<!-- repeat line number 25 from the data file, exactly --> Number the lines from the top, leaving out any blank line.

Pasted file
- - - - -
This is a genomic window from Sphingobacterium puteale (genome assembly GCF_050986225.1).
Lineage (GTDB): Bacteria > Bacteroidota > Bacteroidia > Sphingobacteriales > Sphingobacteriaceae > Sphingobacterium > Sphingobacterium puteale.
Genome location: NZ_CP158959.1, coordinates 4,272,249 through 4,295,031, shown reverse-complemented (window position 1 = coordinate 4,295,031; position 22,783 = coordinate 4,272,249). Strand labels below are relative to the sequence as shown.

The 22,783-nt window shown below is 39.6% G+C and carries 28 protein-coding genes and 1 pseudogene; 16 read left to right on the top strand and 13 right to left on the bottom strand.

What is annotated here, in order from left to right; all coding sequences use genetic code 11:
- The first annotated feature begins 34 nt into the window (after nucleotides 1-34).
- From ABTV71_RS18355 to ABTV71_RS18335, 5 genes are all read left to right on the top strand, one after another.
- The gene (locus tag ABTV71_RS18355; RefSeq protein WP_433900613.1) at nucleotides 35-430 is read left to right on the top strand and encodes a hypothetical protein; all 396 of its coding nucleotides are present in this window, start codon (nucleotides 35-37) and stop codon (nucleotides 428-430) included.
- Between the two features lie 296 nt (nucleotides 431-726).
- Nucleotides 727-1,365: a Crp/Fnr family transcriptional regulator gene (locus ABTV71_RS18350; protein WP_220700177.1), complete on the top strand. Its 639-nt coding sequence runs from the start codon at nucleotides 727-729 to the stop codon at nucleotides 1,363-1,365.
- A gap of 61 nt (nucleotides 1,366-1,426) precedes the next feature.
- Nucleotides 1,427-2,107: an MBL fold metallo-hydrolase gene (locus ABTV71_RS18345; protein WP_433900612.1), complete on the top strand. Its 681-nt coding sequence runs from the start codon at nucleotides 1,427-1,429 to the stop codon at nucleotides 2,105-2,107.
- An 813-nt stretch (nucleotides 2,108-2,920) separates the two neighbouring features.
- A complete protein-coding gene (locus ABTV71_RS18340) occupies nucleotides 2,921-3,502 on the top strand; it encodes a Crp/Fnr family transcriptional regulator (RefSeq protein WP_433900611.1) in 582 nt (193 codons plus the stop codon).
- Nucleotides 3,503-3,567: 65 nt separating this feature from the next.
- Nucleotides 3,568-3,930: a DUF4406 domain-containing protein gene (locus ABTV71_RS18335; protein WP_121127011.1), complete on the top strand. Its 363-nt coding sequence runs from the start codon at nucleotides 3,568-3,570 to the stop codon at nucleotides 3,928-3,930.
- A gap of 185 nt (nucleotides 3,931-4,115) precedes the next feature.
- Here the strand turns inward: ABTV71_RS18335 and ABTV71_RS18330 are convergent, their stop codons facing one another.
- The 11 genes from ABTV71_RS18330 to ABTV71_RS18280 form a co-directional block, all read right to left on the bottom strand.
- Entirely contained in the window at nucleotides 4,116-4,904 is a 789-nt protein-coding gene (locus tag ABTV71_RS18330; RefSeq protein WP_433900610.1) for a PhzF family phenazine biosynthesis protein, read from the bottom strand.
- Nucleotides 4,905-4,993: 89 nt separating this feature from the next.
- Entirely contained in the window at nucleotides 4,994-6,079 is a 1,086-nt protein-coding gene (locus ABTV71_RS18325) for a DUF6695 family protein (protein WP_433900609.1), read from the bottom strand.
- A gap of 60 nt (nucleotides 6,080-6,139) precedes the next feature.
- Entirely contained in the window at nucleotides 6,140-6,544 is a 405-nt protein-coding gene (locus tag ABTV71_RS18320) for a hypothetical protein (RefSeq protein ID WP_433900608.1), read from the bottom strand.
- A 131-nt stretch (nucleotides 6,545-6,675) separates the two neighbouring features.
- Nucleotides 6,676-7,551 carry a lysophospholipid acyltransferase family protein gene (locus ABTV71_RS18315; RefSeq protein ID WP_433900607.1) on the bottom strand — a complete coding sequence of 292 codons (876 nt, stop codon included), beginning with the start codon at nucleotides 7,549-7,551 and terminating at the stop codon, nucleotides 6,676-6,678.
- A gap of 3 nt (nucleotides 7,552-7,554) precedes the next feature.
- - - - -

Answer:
- A 131-nt stretch (nucleotides 6,545-6,675) separates the two neighbouring features.